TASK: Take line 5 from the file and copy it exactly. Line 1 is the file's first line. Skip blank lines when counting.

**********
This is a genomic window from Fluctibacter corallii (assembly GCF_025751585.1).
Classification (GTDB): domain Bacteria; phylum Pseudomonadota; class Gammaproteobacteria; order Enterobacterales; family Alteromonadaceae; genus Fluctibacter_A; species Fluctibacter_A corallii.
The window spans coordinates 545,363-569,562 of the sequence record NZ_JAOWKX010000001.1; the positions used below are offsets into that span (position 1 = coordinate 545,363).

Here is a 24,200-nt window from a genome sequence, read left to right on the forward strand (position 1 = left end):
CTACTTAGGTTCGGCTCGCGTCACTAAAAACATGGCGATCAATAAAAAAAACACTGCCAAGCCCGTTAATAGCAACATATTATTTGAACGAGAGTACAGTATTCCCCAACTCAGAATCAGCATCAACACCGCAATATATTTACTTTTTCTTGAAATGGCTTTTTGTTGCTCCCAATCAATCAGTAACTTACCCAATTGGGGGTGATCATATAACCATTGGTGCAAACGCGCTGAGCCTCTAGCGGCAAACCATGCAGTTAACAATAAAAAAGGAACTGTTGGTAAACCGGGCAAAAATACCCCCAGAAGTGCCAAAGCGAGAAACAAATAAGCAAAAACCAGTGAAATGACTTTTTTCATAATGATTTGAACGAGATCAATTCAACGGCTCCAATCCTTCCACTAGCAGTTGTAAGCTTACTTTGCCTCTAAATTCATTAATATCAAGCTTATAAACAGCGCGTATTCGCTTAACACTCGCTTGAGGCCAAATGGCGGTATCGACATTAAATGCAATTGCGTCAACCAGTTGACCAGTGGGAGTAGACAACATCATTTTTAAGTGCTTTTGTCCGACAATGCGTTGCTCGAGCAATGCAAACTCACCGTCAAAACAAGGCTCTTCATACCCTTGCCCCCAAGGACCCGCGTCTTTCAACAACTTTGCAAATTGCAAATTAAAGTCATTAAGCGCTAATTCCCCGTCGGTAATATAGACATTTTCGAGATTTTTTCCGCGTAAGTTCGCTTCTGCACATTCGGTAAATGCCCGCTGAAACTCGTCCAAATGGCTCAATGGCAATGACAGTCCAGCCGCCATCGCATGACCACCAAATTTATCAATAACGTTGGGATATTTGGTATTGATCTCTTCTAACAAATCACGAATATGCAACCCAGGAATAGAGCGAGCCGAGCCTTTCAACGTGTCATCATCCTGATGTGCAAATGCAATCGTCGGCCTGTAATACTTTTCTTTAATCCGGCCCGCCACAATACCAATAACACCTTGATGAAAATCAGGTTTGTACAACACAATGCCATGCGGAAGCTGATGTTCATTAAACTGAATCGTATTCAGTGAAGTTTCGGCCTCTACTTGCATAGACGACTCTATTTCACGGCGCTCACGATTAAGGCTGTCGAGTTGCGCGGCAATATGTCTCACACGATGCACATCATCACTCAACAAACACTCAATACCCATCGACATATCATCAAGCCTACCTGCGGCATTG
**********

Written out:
CTACTTAGGTTCGGCTCGCGTCACTAAAAACATGGCGATCAATAAAAAAAACACTGCCAAGCCCGTTAATAGCAACATATTATTTGAACGAGAGTACAGTATTCCCCAACTCAGAATCAGCATCAACACCGCAATATATTTACTTTTTCTTGAAATGGCTTTTTGTTGCTCCCAATCAATCAGTAACTTACCCAATTGGGGGTGATCATATAACCATTGGTGCAAACGCGCTGAGCCTCTAGCGGCAAACCATGCAGTTAACAATAAAAAAGGAACTGTTGGTAAACCGGGCAAAAATACCCCCAGAAGTGCCAAAGCGAGAAACAAATAAGCAAAAACCAGTGAAATGACTTTTTTCATAATGATTTGAACGAGATCAATTCAACGGCTCCAATCCTTCCACTAGCAGTTGTAAGCTTACTTTGCCTCTAAATTCATTAATATCAAGCTTATAAACAGCGCGTATTCGCTTAACACTCGCTTGAGGCCAAATGGCGGTATCGACATTAAATGCAATTGCGTCAACCAGTTGACCAGTGGGAGTAGACAACATCATTTTTAAGTGCTTTTGTCCGACAATGCGTTGCTCGAGCAATGCAAACTCACCGTCAAAACAAGGCTCTTCATACCCTTGCCCCCAAGGACCCGCGTCTTTCAACAACTTTGCAAATTGCAAATTAAAGTCATTAAGCGCTAATTCCCCGTCGGTAATATAGACATTTTCGAGATTTTTTCCGCGTAAGTTCGCTTCTGCACATTCGGTAAATGCCCGCTGAAACTCGTCCAAATGGCTCAATGGCAATGACAGTCCAGCCGCCATCGCATGACCACCAAATTTATCAATAACGTTGGGATATTTGGTATTGATCTCTTCTAACAAATCACGAATATGCAACCCAGGAATAGAGCGAGCCGAGCCTTTCAACGTGTCATCATCCTGATGTGCAAATGCAATCGTCGGCCTGTAATACTTTTCTTTAATCCGGCCCGCCACAATACCAATAACACCTTGATGAAAATCAGGTTTGTACAACACAATGCCATGCGGAAGCTGATGTTCATTAAACTGAATCGTATTCAGTGAAGTTTCGGCCTCTACTTGCATAGACGACTCTATTTCACGGCGCTCACGATTAAGGCTGTCGAGTTGCGCGGCAATATGTCTCACACGATGCACATCATCACTCAACAAACACTCAATACCCATCGACATATCATCAAGCCTACCTGCGGCATTG